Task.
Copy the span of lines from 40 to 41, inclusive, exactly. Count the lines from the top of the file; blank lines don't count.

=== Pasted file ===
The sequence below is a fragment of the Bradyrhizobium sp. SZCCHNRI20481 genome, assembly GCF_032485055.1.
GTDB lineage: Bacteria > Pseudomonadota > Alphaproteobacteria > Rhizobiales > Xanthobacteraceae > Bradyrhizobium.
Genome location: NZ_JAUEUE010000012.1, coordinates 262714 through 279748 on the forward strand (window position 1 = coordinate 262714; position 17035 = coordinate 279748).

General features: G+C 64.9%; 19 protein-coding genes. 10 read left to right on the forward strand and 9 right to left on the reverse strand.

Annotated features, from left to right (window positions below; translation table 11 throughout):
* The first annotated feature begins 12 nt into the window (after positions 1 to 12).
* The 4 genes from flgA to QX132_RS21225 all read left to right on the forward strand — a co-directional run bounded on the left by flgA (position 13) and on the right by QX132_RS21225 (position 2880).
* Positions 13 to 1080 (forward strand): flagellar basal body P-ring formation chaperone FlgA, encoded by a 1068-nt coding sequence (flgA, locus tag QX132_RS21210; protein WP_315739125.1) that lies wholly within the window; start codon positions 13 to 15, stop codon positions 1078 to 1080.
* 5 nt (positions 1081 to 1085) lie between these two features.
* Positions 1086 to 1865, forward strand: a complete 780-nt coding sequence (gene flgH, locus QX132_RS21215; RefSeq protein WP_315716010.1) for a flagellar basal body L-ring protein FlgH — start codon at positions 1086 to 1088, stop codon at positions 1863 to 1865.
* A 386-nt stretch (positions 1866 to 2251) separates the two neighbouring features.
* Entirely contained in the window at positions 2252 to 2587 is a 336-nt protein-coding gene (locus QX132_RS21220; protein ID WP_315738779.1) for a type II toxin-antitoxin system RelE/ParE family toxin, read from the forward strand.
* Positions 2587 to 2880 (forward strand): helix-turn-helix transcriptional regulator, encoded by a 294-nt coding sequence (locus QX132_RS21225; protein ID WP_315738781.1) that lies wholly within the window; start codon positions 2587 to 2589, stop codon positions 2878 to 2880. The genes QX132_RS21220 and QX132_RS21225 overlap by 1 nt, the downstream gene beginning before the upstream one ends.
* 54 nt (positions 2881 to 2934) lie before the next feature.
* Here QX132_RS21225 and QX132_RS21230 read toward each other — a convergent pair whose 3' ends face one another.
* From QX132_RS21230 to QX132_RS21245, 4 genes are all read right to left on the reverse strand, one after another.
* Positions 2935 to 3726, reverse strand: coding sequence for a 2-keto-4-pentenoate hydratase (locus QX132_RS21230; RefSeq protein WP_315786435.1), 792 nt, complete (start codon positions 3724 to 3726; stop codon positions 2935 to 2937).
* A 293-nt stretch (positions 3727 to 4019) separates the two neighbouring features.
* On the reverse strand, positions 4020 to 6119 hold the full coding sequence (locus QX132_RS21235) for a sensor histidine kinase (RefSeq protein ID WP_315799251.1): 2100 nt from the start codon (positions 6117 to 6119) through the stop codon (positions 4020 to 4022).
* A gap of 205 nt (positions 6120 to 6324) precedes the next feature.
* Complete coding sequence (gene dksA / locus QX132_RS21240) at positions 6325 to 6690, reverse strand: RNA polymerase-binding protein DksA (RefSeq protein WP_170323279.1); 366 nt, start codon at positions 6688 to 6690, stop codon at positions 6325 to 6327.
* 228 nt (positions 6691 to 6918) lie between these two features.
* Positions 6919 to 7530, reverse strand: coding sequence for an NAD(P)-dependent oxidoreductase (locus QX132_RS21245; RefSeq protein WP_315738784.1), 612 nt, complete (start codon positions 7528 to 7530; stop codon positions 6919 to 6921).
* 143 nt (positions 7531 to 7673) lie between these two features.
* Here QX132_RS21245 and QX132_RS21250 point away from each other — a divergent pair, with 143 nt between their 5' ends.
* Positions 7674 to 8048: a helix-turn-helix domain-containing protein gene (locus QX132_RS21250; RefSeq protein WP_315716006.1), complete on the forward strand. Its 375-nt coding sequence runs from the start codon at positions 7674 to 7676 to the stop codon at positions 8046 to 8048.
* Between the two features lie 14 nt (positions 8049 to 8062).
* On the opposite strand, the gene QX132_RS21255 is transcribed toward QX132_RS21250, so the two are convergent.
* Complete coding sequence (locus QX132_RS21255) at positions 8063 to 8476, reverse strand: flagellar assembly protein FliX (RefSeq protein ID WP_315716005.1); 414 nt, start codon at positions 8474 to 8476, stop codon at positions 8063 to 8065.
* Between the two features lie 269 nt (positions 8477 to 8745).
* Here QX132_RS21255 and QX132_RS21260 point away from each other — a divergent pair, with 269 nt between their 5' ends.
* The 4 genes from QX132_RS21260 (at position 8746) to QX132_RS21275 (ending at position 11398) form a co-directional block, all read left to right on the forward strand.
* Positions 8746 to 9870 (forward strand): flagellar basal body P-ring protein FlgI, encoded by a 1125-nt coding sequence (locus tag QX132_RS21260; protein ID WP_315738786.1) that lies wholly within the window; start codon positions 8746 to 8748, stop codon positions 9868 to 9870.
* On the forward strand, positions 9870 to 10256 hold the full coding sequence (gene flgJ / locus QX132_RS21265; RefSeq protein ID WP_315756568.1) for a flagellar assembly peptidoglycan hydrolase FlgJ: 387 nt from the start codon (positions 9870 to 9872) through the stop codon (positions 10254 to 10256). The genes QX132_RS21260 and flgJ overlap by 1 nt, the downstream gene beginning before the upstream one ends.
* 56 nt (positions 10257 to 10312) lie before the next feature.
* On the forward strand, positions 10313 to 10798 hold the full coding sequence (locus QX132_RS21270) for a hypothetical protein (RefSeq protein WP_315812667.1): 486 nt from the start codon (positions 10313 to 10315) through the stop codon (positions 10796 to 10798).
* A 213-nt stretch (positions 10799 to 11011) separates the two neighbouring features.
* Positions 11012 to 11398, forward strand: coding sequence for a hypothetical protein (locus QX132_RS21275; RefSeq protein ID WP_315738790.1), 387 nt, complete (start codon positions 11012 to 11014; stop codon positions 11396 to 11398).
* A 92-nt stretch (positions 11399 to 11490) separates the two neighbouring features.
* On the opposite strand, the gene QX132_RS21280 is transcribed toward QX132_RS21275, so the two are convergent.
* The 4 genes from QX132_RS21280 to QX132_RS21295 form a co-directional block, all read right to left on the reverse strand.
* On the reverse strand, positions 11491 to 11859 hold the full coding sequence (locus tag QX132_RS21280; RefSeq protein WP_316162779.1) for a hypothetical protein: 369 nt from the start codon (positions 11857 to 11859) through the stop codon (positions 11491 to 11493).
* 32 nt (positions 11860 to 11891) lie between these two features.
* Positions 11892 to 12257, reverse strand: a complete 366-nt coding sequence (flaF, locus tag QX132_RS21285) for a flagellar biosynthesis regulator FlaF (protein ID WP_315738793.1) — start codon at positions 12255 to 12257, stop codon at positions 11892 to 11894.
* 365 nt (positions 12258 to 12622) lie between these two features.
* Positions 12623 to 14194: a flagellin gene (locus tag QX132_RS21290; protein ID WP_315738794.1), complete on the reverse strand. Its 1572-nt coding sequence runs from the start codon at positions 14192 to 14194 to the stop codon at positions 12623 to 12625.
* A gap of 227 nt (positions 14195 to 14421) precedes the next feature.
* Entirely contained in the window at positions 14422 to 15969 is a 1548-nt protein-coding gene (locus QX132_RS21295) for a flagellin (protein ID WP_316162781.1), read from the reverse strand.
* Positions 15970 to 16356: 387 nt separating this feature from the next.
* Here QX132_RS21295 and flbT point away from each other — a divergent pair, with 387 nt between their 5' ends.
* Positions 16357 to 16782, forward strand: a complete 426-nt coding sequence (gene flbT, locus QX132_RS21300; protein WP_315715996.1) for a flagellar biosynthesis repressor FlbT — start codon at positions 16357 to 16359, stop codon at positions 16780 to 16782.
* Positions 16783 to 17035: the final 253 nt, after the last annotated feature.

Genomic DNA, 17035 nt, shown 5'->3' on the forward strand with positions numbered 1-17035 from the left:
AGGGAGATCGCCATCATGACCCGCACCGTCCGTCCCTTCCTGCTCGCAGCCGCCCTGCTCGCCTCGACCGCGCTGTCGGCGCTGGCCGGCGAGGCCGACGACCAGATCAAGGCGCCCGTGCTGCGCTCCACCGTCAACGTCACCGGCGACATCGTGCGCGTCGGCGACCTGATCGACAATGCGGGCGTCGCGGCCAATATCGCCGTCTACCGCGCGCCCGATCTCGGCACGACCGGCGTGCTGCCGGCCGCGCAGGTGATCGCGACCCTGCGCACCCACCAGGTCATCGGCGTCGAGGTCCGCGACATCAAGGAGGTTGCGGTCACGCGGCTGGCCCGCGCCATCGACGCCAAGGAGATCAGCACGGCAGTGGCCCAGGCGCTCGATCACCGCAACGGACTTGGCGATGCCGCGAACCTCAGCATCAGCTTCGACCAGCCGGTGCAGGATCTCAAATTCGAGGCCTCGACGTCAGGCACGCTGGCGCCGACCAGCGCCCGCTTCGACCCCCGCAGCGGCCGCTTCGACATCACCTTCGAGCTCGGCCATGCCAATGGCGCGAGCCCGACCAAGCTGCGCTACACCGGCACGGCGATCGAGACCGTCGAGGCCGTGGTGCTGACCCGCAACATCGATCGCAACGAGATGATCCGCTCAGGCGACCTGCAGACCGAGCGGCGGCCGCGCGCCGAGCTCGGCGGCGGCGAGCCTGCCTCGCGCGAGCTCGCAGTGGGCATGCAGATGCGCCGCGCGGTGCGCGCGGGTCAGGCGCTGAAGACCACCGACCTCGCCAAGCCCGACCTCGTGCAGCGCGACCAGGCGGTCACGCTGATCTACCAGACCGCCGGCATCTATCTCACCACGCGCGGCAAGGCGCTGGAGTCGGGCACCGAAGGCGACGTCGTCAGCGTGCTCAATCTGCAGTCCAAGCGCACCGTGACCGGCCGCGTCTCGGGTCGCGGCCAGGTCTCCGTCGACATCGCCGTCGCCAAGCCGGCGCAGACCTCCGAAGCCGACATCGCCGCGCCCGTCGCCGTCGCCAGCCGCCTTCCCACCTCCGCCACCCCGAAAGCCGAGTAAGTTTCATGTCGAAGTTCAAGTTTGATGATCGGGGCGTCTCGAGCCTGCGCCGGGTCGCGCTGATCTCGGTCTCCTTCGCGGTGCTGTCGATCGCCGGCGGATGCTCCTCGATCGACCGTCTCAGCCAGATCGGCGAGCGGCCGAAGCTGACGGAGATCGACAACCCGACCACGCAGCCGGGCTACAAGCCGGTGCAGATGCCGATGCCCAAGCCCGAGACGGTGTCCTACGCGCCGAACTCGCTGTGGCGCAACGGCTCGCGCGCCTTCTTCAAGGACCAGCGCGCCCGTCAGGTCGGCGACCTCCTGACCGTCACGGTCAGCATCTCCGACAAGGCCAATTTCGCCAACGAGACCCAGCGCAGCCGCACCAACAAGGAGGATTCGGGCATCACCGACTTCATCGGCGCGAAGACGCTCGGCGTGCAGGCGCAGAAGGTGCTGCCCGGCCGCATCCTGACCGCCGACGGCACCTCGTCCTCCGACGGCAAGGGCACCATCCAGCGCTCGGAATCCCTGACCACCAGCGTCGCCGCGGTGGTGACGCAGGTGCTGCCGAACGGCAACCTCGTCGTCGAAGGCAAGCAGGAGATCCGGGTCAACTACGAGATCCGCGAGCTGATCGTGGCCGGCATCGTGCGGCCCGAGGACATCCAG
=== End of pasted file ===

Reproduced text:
* On the opposite strand, the gene QX132_RS21280 is transcribed toward QX132_RS21275, so the two are convergent.
* The 4 genes from QX132_RS21280 to QX132_RS21295 form a co-directional block, all read right to left on the reverse strand.